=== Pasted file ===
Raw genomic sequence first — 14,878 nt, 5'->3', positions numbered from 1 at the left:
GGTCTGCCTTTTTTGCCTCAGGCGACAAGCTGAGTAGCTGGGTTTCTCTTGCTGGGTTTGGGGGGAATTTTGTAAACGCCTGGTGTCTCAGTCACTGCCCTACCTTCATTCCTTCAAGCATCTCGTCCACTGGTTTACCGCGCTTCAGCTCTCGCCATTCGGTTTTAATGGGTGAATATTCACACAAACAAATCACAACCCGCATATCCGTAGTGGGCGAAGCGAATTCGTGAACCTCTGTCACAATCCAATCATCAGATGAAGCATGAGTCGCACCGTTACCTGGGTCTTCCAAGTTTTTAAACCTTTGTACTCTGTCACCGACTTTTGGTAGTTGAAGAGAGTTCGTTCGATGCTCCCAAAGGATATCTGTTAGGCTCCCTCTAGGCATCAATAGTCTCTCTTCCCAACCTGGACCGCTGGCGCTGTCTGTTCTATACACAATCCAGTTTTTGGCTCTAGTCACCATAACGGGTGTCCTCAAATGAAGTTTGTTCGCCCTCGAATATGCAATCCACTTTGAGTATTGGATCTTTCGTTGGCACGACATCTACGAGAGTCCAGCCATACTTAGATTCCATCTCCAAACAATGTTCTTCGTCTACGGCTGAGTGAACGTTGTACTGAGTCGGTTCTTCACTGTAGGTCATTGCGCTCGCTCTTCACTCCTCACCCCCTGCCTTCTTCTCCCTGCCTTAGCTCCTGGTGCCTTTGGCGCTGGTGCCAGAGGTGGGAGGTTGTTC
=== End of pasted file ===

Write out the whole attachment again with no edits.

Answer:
Raw genomic sequence first — 14,878 nt, 5'->3', positions numbered from 1 at the left:
GGTCTGCCTTTTTTGCCTCAGGCGACAAGCTGAGTAGCTGGGTTTCTCTTGCTGGGTTTGGGGGGAATTTTGTAAACGCCTGGTGTCTCAGTCACTGCCCTACCTTCATTCCTTCAAGCATCTCGTCCACTGGTTTACCGCGCTTCAGCTCTCGCCATTCGGTTTTAATGGGTGAATATTCACACAAACAAATCACAACCCGCATATCCGTAGTGGGCGAAGCGAATTCGTGAACCTCTGTCACAATCCAATCATCAGATGAAGCATGAGTCGCACCGTTACCTGGGTCTTCCAAGTTTTTAAACCTTTGTACTCTGTCACCGACTTTTGGTAGTTGAAGAGAGTTCGTTCGATGCTCCCAAAGGATATCTGTTAGGCTCCCTCTAGGCATCAATAGTCTCTCTTCCCAACCTGGACCGCTGGCGCTGTCTGTTCTATACACAATCCAGTTTTTGGCTCTAGTCACCATAACGGGTGTCCTCAAATGAAGTTTGTTCGCCCTCGAATATGCAATCCACTTTGAGTATTGGATCTTTCGTTGGCACGACATCTACGAGAGTCCAGCCATACTTAGATTCCATCTCCAAACAATGTTCTTCGTCTACGGCTGAGTGAACGTTGTACTGAGTCGGTTCTTCACTGTAGGTCATTGCGCTCGCTCTTCACTCCTCACCCCCTGCCTTCTTCTCCCTGCCTTAGCTCCTGGTGCCTTTGGCGCTGGTGCCAGAGGTGGGAGGTTGTTC